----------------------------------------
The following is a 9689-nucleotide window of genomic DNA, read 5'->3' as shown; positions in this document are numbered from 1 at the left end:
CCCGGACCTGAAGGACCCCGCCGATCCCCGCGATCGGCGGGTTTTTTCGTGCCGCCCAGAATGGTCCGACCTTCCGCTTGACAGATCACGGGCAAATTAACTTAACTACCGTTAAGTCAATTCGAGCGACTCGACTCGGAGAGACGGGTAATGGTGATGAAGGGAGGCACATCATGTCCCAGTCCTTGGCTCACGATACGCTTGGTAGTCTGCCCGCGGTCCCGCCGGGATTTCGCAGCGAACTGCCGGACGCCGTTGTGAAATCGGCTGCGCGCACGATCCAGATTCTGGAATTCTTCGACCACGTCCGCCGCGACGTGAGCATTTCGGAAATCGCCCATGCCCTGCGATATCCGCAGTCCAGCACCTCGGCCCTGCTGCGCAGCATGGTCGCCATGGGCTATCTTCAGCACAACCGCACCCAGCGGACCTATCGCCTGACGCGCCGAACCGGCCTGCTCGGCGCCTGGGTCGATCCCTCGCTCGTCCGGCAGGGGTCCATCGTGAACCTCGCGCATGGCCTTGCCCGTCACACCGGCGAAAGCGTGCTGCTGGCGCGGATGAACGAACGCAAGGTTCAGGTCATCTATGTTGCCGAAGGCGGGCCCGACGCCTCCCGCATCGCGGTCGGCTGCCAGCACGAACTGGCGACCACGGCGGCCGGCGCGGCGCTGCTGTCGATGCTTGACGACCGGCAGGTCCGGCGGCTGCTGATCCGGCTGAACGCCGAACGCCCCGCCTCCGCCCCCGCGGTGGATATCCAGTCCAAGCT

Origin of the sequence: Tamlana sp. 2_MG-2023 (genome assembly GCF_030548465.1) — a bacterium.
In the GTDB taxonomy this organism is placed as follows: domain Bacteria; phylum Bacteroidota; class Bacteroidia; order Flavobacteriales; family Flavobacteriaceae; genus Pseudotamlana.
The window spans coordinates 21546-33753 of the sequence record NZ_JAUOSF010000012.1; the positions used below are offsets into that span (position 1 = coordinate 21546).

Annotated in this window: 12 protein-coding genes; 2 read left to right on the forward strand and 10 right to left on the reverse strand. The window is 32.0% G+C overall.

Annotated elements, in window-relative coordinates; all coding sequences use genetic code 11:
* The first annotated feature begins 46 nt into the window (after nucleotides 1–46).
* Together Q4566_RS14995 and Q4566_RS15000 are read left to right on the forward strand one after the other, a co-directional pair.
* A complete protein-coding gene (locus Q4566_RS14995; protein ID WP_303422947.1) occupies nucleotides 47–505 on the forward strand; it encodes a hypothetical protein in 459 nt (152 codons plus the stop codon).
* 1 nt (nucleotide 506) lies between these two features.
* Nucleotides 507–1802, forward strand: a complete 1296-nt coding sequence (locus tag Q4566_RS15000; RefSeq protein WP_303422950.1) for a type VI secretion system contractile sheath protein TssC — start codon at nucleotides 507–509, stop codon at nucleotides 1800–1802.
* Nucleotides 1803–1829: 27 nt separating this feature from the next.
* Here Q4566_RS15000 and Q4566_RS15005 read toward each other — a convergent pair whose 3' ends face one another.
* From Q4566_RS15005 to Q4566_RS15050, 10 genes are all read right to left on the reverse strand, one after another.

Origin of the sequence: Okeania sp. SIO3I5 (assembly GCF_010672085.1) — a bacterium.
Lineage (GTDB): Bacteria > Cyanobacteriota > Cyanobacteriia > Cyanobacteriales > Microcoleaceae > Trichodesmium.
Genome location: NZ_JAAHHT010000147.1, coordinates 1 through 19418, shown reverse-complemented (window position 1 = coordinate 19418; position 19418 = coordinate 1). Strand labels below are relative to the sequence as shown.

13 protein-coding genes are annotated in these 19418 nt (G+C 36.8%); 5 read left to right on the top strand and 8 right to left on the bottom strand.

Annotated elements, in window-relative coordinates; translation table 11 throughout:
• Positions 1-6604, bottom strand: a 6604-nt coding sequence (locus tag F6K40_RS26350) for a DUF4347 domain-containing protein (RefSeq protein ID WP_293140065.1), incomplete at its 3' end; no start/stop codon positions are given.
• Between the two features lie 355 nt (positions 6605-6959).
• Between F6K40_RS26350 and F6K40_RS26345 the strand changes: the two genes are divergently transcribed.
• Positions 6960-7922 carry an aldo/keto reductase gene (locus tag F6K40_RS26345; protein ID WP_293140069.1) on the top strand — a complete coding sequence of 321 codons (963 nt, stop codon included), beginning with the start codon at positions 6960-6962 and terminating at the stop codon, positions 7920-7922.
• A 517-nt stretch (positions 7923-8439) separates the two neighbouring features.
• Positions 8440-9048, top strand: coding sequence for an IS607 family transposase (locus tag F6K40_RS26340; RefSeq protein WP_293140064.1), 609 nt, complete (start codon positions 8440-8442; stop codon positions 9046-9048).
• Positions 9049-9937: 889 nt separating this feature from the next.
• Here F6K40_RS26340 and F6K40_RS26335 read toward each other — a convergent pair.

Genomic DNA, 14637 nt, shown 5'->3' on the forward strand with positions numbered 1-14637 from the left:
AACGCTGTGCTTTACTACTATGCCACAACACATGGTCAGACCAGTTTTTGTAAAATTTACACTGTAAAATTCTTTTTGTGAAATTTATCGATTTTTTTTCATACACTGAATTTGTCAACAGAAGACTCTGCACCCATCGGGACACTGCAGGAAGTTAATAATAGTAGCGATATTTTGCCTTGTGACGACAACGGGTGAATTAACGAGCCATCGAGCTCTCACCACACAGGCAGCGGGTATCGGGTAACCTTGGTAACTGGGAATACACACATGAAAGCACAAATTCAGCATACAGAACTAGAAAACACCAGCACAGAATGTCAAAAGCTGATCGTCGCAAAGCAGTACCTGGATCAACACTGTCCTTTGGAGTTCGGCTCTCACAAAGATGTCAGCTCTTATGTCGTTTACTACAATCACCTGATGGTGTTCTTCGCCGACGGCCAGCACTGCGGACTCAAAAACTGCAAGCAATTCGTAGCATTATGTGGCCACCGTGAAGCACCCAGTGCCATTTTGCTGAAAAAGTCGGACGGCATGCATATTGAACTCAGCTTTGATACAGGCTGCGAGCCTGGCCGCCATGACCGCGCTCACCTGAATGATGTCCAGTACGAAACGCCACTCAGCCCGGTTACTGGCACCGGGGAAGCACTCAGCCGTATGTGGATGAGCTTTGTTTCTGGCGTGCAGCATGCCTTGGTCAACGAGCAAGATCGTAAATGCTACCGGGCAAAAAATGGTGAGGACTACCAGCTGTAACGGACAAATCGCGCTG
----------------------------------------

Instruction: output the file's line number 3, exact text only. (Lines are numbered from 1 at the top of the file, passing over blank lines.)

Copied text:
Origin of the sequence: Tamlana sp. 2_MG-2023 (genome assembly GCF_030548465.1) — a bacterium.